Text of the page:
Crew-3 docked with the International Space Station (ISS) on Nov. 11, and the mission’s four astronauts witnessed a rapidly changing space environment almost from the moment they arrived. For example, a Russian anti-satellite test on Nov. 16 created a cloud of debris that soon forced the astronauts to shelter in their SpaceX Dragon capsule Endurance as a precaution.“Scared would be the wrong word” to describe how the crew felt in those minutes, Crew-3 pilot and veteran NASA astronaut Tom Marshburn told reporters during a livestreamed press conference Wednesday (May 11). He was speaking five days after his safe splashdown off the coast of Tampa, Florida, with fellow NASA astronauts Raja Chari and Kayla Barron and the European Space Agency’s Matthias Maurer.
“I think ‘acting with a purpose’ — that’s what we were doing,” Marshburn said of the crew’s activities during their “shelter in place” procedures. “But even from the very first call we got from the ground,” he added, “it was pretty much like we trained. I was like, ‘OK, here’s the way you need to have this procedure.'”
Here on Earth, international relationships changed markedly on Feb. 24 when Russia, a major ISS partner, invaded Ukraine. Russia’s actions were condemned internationally, and many of its space partnerships splintered as a result.
However, despite rumors of trouble, work on the space station has continued without interruption.
“As far as the international relations go, that has not changed at all, and we’ve had a 40-plus year relationship with our international partners and with our Russian colleagues as well,” Marshburn said, referring at least as far back as the joint Apollo-Soyuz Test Project mission of 1975.
“In my opinion, one of the greatest legacies of the space station will be that we are all living together — all the international partners together,” he added. “We’re working together; we’re doing what I believe to be great things. And we rely on each other for our survival. So, on the space station, that has not changed at all.”
Marshburn also paid tribute to the contributions of the Ax-1 crew, the debut effort by Houston-based company Axiom Space to send private astronauts to the space station. (Like Crew-3, Ax-1 was flown by SpaceX.) He said Crew-3 was very impressed by the “gracious and kind” Ax-1 astronauts, which included three paying customers and former NASA astronaut Michael López-Alegría, who now works for Axiom.
Marshburn said he was especially impressed with the Ax-1 crewmembers’ work given that their training cycle lasted only a few months — much shorter than the typical two years endured by a space station crew.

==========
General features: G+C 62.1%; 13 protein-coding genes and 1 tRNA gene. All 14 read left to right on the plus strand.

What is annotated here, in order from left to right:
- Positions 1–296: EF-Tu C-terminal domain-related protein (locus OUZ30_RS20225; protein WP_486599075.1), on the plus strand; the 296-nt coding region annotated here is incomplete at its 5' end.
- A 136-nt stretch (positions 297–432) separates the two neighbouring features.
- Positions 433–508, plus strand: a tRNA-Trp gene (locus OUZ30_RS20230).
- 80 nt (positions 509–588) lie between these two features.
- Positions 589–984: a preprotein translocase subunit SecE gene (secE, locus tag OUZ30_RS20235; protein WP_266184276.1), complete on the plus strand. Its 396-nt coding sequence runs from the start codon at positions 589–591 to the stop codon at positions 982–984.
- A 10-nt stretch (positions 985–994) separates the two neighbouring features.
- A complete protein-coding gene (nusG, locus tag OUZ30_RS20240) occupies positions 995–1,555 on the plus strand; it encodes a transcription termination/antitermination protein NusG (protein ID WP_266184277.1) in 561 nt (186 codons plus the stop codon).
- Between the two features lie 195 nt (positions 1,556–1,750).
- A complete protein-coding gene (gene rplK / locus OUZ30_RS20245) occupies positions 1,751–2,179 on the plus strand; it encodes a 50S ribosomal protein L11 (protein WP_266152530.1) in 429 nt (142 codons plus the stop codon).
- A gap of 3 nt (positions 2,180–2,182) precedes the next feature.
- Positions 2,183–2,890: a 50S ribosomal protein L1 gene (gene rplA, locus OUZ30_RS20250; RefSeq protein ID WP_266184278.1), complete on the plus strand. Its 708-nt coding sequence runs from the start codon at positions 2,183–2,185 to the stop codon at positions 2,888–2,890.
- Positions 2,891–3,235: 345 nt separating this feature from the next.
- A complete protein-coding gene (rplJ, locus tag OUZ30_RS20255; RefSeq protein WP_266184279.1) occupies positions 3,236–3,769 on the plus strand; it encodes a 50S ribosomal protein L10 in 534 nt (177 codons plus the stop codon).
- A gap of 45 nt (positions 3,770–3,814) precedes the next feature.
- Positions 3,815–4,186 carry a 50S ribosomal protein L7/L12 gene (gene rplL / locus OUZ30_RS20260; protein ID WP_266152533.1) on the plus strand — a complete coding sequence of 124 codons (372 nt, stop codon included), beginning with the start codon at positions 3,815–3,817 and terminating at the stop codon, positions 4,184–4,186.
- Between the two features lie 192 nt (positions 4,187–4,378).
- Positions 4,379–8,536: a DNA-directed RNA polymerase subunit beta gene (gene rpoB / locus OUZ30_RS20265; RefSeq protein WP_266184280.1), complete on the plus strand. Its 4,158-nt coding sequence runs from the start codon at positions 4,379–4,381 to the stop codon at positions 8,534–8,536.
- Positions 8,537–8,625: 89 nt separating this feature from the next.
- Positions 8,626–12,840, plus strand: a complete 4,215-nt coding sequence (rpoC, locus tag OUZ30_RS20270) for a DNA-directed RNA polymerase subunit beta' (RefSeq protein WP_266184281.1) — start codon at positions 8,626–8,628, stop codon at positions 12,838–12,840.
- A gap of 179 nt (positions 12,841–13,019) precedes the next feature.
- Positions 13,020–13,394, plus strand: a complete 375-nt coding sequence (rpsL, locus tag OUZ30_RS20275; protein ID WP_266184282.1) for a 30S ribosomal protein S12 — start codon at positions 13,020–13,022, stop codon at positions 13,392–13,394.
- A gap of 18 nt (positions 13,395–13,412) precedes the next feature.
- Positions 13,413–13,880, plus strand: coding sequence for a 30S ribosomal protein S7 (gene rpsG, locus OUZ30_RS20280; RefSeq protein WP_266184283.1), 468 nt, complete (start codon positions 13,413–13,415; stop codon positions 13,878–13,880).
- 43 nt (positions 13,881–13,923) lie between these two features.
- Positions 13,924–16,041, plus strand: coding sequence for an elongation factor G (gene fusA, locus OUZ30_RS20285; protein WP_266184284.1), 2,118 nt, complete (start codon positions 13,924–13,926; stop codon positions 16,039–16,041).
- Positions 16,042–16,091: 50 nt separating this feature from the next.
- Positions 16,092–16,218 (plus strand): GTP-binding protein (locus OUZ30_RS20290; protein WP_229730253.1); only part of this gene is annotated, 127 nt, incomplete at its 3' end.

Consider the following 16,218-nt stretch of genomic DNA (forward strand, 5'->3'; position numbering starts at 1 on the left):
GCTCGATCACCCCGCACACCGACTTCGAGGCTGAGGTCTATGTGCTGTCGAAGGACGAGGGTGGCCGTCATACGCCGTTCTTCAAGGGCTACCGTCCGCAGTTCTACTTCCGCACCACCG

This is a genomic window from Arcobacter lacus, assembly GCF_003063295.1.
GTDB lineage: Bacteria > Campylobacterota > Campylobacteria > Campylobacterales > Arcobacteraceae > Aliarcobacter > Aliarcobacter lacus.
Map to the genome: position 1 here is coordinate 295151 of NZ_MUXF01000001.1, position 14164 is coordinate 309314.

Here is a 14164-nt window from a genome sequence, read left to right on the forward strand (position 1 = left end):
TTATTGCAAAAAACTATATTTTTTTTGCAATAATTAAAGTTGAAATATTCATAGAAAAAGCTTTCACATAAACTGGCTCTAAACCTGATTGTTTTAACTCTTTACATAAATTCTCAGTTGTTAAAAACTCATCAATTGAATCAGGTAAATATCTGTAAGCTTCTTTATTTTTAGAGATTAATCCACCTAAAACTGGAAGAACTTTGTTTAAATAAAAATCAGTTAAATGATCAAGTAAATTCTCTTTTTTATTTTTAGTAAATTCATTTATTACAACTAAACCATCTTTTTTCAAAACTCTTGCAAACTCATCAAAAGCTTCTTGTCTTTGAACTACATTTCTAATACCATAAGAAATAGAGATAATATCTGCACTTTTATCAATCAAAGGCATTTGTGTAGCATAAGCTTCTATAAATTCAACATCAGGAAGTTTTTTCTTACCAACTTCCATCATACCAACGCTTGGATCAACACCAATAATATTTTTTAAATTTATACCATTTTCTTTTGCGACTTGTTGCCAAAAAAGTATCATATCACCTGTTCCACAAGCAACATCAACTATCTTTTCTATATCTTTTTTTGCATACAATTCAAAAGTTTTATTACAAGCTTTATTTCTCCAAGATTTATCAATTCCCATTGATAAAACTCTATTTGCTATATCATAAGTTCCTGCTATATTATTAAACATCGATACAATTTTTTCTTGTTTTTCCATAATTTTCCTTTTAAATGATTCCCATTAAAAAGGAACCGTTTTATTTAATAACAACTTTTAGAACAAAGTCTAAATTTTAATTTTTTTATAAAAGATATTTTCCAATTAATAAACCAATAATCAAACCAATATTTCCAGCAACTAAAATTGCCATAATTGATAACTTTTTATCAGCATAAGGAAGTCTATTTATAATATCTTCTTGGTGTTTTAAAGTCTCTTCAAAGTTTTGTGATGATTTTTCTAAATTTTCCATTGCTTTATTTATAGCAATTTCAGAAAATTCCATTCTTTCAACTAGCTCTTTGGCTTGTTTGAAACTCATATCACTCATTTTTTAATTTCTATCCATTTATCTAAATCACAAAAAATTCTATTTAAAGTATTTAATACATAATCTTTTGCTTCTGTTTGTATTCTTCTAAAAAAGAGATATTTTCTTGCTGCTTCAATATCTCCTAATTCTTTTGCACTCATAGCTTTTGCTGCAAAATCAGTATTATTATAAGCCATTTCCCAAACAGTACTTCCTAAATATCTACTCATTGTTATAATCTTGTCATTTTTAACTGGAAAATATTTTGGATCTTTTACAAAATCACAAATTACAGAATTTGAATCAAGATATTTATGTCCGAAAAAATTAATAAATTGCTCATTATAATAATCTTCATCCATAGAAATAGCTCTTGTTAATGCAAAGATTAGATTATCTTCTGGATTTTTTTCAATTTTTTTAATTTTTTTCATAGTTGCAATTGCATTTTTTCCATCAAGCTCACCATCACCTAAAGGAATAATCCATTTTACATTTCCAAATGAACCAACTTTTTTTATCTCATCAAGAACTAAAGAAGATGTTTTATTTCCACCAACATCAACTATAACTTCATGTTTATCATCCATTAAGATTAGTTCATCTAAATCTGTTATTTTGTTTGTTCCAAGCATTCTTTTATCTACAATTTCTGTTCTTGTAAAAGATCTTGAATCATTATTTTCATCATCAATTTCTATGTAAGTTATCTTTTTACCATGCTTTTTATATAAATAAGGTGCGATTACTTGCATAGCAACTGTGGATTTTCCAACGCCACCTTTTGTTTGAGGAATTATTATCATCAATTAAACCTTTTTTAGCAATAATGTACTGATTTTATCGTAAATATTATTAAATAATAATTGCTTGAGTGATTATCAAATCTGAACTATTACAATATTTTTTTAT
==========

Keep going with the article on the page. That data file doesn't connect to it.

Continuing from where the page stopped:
“What they brought up with them was a complex suite of experiments; it was challenging for us to…get our work done, as well as to assist them, but overall it was extremely positive. We enjoyed getting to know them,” he said.
Marshburn’s three crewmates were all rookie astronauts, and each one enthused about the opportunity to experience space for the first time. Maurer said the Crew-3 mission had “all the elements I was hoping for: outstanding launch, perfect mission, with a lot of science in between.” (Marshburn had two spaceflights under his belt before Crew-3.)
Unusually, every person on Crew-3 even got to experience a spacewalk. Since extravehicular activities are dependent upon the pace of launching new hardware and maintenance work coming up, spacewalks generally aren’t firmly scheduled until very late in a crew’s training cycle, or when the crew is actually in space.
Barron said she was amazed at how well the training replicated what she experienced in space.
“We were prepared; we were technically ready,” she said during Wednesday’s telecon. “We were really ready to launch when we launched and go up there and do some incredible things. It was just this awe-inspiring experience and incredible honor to represent the NASA team and family.”
Chari, Crew-3’s commander, said he was impressed by the teamwork he saw in space and shared an anecdote about participating in “Mustache March.” Chari, a United States Air Force colonel, was referring to a branch tradition meant to honor Robin Olds. Olds was a Vietnam-era ace fighter pilot who maintained a handlebar mustache and snubbed “grooming regulations” of the era, according to a USAF blog post.
Chari said he removed the mustache before landing. “My wife would not tolerate the mustache … and it would also throw off the Dragon center of gravity,” he joked. “So I shaved it.”
Originally published at www.space.com